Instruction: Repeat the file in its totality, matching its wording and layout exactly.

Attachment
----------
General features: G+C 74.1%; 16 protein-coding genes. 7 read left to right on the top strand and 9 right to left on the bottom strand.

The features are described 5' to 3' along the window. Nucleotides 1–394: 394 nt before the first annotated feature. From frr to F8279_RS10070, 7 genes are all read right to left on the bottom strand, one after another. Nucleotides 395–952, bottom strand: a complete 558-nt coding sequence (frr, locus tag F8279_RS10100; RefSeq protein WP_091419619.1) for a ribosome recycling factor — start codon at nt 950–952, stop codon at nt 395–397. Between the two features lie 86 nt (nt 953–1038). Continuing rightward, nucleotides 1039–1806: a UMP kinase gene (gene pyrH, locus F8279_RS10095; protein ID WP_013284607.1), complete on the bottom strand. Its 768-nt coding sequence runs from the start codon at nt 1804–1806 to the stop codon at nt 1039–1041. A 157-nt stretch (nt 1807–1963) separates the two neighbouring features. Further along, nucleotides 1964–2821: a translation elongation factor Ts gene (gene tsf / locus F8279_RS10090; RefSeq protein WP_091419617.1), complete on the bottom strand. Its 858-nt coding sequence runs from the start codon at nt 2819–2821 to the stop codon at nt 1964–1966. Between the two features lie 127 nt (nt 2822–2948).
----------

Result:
General features: G+C 74.1%; 16 protein-coding genes. 7 read left to right on the top strand and 9 right to left on the bottom strand.

The features are described 5' to 3' along the window. Nucleotides 1–394: 394 nt before the first annotated feature. From frr to F8279_RS10070, 7 genes are all read right to left on the bottom strand, one after another. Nucleotides 395–952, bottom strand: a complete 558-nt coding sequence (frr, locus tag F8279_RS10100; RefSeq protein WP_091419619.1) for a ribosome recycling factor — start codon at nt 950–952, stop codon at nt 395–397. Between the two features lie 86 nt (nt 953–1038). Continuing rightward, nucleotides 1039–1806: a UMP kinase gene (gene pyrH, locus F8279_RS10095; protein ID WP_013284607.1), complete on the bottom strand. Its 768-nt coding sequence runs from the start codon at nt 1804–1806 to the stop codon at nt 1039–1041. A 157-nt stretch (nt 1807–1963) separates the two neighbouring features. Further along, nucleotides 1964–2821: a translation elongation factor Ts gene (gene tsf / locus F8279_RS10090; RefSeq protein WP_091419617.1), complete on the bottom strand. Its 858-nt coding sequence runs from the start codon at nt 2819–2821 to the stop codon at nt 1964–1966. Between the two features lie 127 nt (nt 2822–2948).